It’s often said never meet your heroes because they cannot live up to the high standards you’ve built them to. In my case the exact opposite of this is true: I don’t live up to them. That is to say I do the horrific awed silence into which pours discomfort for all people.
Last week, I had the great fortune to attend a Faber Members event in the beautiful St. George’s Church, to hear Sebastian Barry read from his Cost Book of the Year winning Days Without End. I must say, should you ever get the chance to see Barry read, jump on the bandwagon. It’s not an experience to be missed. Not only does his prose alone pack a punch, but so too does his delivery. Clearly his days as a playwright have not left him. As the soldiers slashed through the bodies and the trees shrouded in the smoke of a burning lodge, we, the audience were bathed in the gore and soot by Barry’s voice. Shivers rose on more arms than my own.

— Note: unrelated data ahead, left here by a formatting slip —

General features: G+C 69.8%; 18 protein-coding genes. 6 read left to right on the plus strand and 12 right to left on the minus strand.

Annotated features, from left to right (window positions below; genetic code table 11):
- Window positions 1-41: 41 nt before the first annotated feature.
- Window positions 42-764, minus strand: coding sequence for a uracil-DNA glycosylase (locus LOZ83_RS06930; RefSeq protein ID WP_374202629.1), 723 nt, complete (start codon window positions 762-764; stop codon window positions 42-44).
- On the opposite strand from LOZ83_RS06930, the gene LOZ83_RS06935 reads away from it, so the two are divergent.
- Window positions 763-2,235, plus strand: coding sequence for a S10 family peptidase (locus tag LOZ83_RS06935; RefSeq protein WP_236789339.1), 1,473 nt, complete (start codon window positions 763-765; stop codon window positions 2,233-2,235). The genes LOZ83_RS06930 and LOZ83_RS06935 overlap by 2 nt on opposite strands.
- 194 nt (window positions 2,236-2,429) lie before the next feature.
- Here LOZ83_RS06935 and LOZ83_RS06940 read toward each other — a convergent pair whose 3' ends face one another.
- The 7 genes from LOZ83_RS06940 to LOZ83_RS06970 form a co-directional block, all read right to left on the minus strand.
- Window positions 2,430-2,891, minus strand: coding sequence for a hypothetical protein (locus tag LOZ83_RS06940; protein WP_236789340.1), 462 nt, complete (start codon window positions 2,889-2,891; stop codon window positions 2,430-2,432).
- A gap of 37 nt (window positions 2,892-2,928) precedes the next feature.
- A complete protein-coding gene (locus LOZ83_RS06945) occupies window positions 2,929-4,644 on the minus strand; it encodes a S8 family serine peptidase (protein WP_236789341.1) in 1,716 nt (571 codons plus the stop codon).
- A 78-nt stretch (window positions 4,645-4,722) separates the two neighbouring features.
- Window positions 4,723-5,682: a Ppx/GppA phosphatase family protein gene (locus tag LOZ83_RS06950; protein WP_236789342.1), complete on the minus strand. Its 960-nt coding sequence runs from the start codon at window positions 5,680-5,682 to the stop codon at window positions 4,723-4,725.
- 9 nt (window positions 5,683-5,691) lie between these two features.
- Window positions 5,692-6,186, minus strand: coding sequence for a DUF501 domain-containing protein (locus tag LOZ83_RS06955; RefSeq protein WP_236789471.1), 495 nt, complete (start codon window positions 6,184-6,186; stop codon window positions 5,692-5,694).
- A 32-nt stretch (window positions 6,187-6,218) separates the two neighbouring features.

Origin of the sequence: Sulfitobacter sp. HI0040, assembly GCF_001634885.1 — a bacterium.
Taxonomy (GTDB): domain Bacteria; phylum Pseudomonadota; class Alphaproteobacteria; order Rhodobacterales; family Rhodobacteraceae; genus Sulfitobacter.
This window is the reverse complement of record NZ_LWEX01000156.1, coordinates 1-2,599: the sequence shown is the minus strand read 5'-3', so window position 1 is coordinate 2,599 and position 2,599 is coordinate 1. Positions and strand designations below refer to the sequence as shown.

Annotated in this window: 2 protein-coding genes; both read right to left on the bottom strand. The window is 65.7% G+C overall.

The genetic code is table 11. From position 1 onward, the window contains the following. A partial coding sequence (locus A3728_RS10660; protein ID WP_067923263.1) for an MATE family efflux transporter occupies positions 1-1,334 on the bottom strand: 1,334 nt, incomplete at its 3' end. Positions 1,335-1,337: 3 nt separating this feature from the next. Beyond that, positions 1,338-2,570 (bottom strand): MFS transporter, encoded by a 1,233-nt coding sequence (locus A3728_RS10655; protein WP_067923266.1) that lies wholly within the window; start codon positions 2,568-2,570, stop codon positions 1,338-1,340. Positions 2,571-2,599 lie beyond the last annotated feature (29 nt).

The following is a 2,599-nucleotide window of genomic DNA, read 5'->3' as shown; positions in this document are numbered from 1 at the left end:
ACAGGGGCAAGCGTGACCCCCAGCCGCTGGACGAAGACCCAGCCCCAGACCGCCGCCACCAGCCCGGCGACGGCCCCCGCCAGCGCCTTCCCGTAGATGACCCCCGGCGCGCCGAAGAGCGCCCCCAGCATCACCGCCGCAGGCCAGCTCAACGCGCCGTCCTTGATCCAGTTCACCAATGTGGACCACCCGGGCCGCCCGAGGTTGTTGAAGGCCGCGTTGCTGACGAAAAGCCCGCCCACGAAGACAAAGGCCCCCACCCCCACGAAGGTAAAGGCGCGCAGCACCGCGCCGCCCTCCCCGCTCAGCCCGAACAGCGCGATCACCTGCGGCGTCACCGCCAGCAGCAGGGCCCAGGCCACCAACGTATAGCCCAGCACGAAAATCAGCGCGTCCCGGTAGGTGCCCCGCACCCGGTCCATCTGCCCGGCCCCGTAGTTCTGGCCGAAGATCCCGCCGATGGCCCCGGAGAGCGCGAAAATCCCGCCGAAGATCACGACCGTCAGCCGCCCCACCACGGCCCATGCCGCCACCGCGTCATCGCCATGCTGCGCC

Sitting in a church pew, listening to Sebastian Barry read one of the most harrowing passages of any of his novels I’ve read was one of the best ways I’ve spent a Wednesday night in a long time. Not least because after the reading, the author was good enough to take some questions about the novel and then sign copies of his books for the massing fans. It’s no wonder that Matt Haig named him the number one author to see read from his work, a fact that a fellow Guardian Books Desk journalist Sian Cain pointed out when introducing the author.
Sadly, my nerve failed me when it came time to asking questions and I missed out sorely as I spent the whole week building up to asking Sebastian Barry a question. Then I was failed again when all I managed to get out when he signed my copy was “It was a truly beautiful book”. “Thank you very much, was there anything else?” he responded with a glint in his eye, my tongue glued to the roof of my mouth resulted in a brief nod from me.
But it truly was a beautiful piece of work. Part war story, part western, all stunning. I can really appreciate why it’s been so well received and gained so much praise since its release. I must admit this one, like so many others moved me with almost every chapter. You would think that I’d get tired of snivelling every time I open a book. Alas, it’s not so. Sebastian Barry has yet again filled my eyes and heart to brimming with the stunning Days Without End.